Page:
Asset Refinance

Where your business owns solid assets, from tooling to kitchen equipment, you could use Asset Refinance to raise finance against them. These facilities can work much like a loan, or as a sale and leaseback. You release the investment you have made in the asset to use again – and they can provide a particularly cost-effective solution for your financial needs. As security is offered, you can expect a lower rate than those offered through an unsecured loan. The finance company will buy the assets from you, providing you with a cash sum. You then buy your assets back with a new finance arrangement. Costs can be lower than ordinary loans because the cash advanced is secured on your equipment.

Commercial Mortgages can be used in a similar way to Asset Refinance to raise capital, although in this case, the asset is your business premises. Very large sums can be available - often up to 70% of the market value of your premises. Commercial mortgages can take around 8 weeks to complete, and may not be ideal where funds are needed urgently. An alternative is a Bridging Loan which can be used to provide finance - although costs will be higher.

Refinancing

If you already raised finance for your business through lending, you may find that repayments on those loans are adding to your cashflow burdens. If the income that you were expecting is not coming in, monthly repayments can be a major drain. You may be able to approach your lenders and discuss the possibilities of a repayment holiday - basically extending your loan term and not making the usual repayments for a month or two until your business is back on its feet.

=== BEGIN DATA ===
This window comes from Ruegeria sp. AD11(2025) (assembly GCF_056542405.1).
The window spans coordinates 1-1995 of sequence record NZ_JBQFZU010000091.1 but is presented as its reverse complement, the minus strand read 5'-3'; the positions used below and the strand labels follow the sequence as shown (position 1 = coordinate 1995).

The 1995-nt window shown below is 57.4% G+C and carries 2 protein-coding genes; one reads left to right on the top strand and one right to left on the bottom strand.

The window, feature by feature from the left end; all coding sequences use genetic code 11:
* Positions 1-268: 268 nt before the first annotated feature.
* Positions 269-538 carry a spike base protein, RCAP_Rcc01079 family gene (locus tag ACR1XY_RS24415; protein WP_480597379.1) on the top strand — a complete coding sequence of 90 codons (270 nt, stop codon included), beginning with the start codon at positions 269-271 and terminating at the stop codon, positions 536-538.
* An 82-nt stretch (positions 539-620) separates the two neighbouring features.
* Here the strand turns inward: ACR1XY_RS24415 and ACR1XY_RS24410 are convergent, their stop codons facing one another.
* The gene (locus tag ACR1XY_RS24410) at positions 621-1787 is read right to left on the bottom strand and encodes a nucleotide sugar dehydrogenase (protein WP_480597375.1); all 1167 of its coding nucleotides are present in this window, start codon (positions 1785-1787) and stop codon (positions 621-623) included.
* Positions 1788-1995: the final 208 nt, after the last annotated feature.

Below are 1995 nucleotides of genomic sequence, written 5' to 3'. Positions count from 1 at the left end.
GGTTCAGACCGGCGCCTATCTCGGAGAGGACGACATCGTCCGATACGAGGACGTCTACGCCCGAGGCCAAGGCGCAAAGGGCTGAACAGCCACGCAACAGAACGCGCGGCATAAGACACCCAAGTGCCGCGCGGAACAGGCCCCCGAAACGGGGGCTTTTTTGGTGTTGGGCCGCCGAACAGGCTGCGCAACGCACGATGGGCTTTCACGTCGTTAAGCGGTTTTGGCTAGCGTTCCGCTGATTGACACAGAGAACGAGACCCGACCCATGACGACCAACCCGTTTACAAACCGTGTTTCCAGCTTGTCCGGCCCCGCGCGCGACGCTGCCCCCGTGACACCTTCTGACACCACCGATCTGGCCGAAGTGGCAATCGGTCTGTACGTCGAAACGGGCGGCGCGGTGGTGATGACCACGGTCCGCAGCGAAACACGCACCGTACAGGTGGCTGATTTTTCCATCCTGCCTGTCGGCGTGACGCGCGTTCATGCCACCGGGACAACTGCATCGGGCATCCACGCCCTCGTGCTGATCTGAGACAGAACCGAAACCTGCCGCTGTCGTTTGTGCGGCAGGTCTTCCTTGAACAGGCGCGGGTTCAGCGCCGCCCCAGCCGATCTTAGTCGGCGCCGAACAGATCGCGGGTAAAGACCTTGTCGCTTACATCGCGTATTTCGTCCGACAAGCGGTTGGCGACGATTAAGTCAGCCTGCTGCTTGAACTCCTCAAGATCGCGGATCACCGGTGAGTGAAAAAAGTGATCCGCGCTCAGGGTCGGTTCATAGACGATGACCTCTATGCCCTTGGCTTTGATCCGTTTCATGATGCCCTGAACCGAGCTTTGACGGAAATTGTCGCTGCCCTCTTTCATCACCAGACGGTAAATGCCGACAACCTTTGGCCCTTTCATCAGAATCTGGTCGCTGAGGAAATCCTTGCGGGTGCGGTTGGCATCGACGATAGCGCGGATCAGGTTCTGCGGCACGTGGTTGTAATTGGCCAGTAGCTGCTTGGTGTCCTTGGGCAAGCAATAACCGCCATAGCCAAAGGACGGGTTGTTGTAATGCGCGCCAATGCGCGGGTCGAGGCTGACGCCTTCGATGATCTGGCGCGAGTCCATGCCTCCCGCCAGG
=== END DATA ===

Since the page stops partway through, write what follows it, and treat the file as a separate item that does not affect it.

At Rangewell, we know the lenders who may be most receptive to this idea and we can help you approach them to see if it is possible in your cases.

However if your current finance is with a lender who will not look sympathetically at your request for a payment holiday, it may be possible to refinance your arrangements.

We can help you find another lender who can pay off your existing commitment, you may be able to agree on a loan that offers an initial repayment holiday, a larger loan sum, a lower interest rate or longer to repay. You probably already have a range of loans and funding agreements in place. Refinancing means replacing these agreements with loans that offer lower rates or longer terms which could cut your monthly commitments, especially with the recent cut in bank rates.

Getting the help you need now

At Rangewell, we understand the challenges your business faces as we come out of lockdown - and we know that the best time to start looking at the answers is now. 

Of course, some lenders have, themselves, shut down with the Coronavirus crisis - but we know those who can be in the best position to provide you with funding now - to ensure that you can prepare for the next few months as quickly as possible.

At Rangewell, we are acknowledged experts in all types of business finance. We can help you find the most appropriate and most affordable funding for you and your business, whether you're looking for help with a government scheme, looking at new lending - or in need of fresh ways to cut the costs of lending you already have arranged. 

Call us today for the help you need.